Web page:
Today we come to the climatic point of John’s Gospel. Because today we are going to see the definitive sign that Jesus is who he says is. And what is that sign? That sign is Jesus raising a dead man back to life. After this section of John’s Gospel there should be no doubt that Jesus is who he says is.
Jesus, once more deeply moved, came to the tomb. It was a cave with a stone laid across the entrance. “Take away the stone,” he said.
“But, Lord,” said Martha, the sister of the dead man, “by this time there is a bad odor, for he has been there four days.”
Then Jesus said, “Did I not tell you that if you believe, you will see the glory of God?”—11:38-40
Lazarus was buried in a typical first-century tomb cut from the rocky hillside. A large stone was placed over the entrance so that it could be reopened for future burials. A central door led into the burial room, where benches were carved in stone along the inner walls. Jesus’ command to remove the stone concerned Martha. Obviously, she did not expect Jesus to resurrect Lazarus. The fact that Lazarus had been dead four days meant decomposition had set in and there would be the stench of death when the stone was removed. Jesus reminded her that if she believed, she would see God’s glory.
Now let’s talk a little more about this repeated phrase “four days.” Why is this phrase so significant? It is significant for two very important reasons:
- It proved that Lazarus was actually dead clinically. Which means that this was not some elaborate initiation ritual that was designed to make Lazarus part of some secret inner circle that had some secret hidden knowledge. What we must remember is that even though the people of the first-century lacked the clinical knowledge to prove someone was dead; they did, however, recognize the stench of death. And after four days of lying in a tomb in the Middle East Lazarus’s body would certainly have smelled dead.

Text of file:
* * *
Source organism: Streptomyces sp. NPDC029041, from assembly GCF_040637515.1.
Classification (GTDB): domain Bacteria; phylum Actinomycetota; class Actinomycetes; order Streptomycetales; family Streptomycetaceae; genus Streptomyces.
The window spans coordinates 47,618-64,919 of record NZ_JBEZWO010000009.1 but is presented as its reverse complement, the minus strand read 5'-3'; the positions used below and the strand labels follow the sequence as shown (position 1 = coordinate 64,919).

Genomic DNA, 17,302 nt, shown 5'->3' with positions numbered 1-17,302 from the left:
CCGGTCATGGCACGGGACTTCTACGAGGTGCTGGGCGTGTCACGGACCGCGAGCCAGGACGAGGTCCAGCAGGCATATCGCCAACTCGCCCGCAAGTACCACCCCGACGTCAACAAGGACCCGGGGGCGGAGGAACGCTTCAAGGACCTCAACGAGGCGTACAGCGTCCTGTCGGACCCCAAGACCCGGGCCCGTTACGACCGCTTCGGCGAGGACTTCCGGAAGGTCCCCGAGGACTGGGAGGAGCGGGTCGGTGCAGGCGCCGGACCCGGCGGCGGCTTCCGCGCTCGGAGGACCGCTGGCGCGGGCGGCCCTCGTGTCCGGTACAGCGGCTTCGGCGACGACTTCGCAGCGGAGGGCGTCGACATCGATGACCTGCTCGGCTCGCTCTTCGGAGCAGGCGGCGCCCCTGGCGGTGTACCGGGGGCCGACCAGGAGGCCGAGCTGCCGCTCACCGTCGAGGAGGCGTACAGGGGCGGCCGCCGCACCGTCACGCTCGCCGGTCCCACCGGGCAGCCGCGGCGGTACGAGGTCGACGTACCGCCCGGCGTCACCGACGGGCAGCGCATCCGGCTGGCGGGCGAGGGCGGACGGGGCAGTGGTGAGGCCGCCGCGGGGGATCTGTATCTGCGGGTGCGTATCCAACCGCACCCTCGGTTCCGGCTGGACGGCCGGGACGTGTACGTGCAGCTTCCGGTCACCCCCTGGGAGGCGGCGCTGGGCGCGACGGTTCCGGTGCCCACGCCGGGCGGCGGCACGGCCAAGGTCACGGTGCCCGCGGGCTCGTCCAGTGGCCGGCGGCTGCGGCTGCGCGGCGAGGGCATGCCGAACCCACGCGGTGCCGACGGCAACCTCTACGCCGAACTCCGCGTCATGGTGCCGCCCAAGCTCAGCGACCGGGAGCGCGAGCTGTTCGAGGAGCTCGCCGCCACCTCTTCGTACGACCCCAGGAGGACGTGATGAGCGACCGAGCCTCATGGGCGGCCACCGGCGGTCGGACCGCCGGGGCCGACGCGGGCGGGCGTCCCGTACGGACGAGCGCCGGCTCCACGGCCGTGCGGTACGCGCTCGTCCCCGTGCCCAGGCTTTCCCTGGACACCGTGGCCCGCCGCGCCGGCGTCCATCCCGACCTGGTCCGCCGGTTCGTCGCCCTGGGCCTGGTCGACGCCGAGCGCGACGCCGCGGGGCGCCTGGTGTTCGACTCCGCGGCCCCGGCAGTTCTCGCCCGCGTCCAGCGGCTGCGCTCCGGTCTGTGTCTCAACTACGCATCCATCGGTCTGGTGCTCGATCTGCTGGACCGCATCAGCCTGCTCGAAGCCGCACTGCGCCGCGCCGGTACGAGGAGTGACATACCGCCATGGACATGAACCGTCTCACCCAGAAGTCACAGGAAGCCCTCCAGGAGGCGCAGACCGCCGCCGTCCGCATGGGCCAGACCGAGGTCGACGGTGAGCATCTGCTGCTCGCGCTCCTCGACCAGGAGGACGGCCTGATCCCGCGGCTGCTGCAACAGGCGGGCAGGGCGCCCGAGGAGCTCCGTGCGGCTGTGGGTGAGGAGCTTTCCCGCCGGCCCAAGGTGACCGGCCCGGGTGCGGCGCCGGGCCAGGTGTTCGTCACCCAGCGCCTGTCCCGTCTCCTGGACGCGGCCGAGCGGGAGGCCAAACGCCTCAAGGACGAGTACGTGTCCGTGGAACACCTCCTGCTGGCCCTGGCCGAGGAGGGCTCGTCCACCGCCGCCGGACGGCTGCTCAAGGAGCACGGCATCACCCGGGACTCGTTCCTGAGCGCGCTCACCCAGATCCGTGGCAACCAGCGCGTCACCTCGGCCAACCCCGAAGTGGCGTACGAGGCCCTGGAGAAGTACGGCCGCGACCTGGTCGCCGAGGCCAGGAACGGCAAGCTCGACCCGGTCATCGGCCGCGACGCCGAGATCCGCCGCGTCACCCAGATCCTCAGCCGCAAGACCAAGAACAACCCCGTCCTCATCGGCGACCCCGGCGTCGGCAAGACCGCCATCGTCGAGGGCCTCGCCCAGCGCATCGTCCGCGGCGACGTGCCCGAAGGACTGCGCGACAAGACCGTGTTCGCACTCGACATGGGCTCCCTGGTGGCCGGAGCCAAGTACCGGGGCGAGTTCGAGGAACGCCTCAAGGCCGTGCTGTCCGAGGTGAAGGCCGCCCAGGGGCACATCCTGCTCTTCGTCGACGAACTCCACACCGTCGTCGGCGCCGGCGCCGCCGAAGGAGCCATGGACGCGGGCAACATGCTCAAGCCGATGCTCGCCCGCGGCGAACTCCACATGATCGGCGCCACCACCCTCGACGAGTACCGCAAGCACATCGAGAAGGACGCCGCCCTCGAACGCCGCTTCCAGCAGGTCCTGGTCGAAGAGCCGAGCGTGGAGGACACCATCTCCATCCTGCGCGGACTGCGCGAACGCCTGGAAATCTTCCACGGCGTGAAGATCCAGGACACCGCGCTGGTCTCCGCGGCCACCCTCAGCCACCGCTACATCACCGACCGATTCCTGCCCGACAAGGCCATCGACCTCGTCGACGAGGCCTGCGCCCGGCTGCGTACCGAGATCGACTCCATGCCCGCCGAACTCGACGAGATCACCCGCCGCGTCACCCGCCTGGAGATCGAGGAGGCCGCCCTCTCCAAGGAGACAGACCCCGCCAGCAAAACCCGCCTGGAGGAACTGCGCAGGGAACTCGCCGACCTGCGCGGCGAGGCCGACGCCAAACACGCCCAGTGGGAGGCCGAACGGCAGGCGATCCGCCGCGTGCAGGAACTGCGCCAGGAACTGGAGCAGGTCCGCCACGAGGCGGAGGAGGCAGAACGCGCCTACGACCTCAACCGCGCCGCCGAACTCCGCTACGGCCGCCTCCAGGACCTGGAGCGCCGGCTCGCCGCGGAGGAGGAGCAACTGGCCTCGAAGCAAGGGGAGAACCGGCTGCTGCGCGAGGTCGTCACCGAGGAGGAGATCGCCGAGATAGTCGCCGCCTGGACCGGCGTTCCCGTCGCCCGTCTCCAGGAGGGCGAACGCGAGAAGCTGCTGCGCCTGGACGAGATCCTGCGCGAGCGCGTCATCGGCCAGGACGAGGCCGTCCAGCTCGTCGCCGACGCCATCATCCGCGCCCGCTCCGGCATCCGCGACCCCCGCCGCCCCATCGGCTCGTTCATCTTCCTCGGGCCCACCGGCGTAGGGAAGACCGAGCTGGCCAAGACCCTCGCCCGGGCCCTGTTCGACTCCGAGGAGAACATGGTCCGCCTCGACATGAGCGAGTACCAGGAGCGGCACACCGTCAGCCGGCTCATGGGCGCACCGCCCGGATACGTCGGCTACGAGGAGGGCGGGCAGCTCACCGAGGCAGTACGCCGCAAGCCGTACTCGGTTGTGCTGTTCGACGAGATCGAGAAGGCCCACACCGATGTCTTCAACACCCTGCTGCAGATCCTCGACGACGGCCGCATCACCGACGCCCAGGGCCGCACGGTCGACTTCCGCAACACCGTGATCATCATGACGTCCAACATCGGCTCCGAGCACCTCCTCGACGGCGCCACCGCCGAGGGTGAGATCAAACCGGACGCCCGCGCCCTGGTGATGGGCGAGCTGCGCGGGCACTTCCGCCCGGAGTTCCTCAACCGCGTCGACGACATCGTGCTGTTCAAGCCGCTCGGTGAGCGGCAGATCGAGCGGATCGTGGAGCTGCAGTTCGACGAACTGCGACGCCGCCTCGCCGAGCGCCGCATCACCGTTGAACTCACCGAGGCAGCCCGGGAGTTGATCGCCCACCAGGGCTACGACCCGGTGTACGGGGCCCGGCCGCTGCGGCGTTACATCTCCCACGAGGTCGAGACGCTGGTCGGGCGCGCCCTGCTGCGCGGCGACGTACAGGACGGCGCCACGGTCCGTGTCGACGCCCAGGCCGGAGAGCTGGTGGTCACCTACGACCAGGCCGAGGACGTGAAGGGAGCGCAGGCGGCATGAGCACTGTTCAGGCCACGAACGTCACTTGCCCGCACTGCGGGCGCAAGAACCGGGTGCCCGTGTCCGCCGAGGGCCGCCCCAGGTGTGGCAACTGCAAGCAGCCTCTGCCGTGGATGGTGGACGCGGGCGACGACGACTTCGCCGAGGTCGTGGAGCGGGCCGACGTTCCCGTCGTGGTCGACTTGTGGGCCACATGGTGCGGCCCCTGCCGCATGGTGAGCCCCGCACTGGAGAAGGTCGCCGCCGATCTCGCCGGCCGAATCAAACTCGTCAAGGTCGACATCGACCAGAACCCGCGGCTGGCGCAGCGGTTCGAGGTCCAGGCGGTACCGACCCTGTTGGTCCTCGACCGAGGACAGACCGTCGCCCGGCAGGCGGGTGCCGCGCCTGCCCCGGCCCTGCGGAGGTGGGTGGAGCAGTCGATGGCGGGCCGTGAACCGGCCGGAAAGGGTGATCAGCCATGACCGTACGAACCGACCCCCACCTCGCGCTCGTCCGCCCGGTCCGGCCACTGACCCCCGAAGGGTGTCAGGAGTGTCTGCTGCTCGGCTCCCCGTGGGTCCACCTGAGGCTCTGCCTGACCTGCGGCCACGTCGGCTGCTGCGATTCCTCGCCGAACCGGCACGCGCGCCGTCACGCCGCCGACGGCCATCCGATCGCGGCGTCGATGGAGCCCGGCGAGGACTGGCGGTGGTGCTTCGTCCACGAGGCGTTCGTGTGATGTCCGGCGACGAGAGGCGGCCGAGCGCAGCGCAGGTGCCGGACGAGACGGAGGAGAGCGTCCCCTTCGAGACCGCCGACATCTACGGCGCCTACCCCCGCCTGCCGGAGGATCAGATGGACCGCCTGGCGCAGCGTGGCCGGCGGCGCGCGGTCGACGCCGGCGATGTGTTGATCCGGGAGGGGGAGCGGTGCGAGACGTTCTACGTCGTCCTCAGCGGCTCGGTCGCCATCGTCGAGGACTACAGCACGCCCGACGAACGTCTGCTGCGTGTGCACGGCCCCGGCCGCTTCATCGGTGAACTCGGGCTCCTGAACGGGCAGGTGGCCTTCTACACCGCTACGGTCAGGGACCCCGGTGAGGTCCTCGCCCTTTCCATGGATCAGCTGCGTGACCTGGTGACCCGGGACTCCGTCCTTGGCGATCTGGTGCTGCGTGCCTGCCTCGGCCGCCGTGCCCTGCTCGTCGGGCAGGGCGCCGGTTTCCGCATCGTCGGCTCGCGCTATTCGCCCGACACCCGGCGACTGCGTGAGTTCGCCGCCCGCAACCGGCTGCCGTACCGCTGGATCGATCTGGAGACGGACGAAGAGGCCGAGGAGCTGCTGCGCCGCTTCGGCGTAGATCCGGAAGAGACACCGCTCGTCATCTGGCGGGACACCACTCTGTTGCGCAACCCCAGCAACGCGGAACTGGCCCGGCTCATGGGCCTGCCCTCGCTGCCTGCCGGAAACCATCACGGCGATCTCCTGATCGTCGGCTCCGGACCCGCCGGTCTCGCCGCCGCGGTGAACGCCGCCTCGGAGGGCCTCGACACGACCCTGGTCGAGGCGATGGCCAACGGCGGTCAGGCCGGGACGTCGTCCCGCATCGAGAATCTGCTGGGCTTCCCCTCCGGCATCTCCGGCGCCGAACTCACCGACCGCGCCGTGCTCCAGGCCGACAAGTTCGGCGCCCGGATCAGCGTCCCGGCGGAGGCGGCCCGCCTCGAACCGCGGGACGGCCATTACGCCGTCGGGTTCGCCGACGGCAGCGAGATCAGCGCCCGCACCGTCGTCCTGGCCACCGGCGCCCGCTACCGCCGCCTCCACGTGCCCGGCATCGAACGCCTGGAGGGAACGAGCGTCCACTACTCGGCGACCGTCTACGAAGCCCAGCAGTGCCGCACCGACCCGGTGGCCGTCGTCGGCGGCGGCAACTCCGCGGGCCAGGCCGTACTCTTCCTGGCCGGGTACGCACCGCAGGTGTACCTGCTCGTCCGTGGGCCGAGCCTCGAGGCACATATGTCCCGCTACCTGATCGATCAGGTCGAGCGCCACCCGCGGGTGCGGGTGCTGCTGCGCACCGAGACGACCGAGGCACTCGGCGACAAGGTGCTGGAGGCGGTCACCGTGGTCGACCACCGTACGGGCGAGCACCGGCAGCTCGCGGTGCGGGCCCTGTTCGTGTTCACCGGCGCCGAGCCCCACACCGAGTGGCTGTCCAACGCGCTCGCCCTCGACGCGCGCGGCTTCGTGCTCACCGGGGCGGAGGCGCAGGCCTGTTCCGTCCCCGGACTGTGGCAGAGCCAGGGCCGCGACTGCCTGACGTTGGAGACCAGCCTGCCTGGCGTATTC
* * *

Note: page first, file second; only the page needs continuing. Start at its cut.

- It proved that Lazarus was dead culturally. First-century Jews believed that a person’s soul hovered over their body for three days after they died. Which, essentially means that after three days there was no way for a person to be brought back to life. And as we are going to see Jesus not only defied medical science but he defied cultural norms when he brought Lazarus back from the dead.
So they took away the stone. Then Jesus looked up and said, “Father, I thank you that you have heard me. I knew that you always hear me, but I said this for the benefit of the people standing here, that they may believe that you sent me.”
When he had said this, Jesus called in a loud voice, “Lazarus, come out!” The dead man came out, his hands and feet wrapped with strips of linen, and a cloth around his face.
Jesus said to them, “Take off the grave clothes and let him go.”—11:41-44
After the stone was moved, Jesus stopped and prayed. When he concluded his prayer, he called for Lazarus to come out of the tomb. Lazarus emerged wearing the grave clothes, and Jesus instructed the onlookers to remove them. The resurrection is the seventh and culminating sign in John’s Gospel. And it was a sign pointing to Jesus, not only as the source resurrection and life, but as part of his nature—he is the resurrection and the life. Final death is impossible for him, as his own resurrection will later prove. What Jesus did for Lazarus was an example of what God will do for all his faithful people who have died. They too will be raised from the dead. This miracle was also the final offense that caused the jealous Jewish leaders to decide that Jesus must be put to death. And we will pick up from here tomorrow as we finish John chapter 11 with the Jewish leaders plot to kill Jesus.
Tomorrow’s Bible Readings:
2 Samuel 18:1-19:10, John 20:1-31, Psalm 119:153-176 and Proverbs 16:14-15
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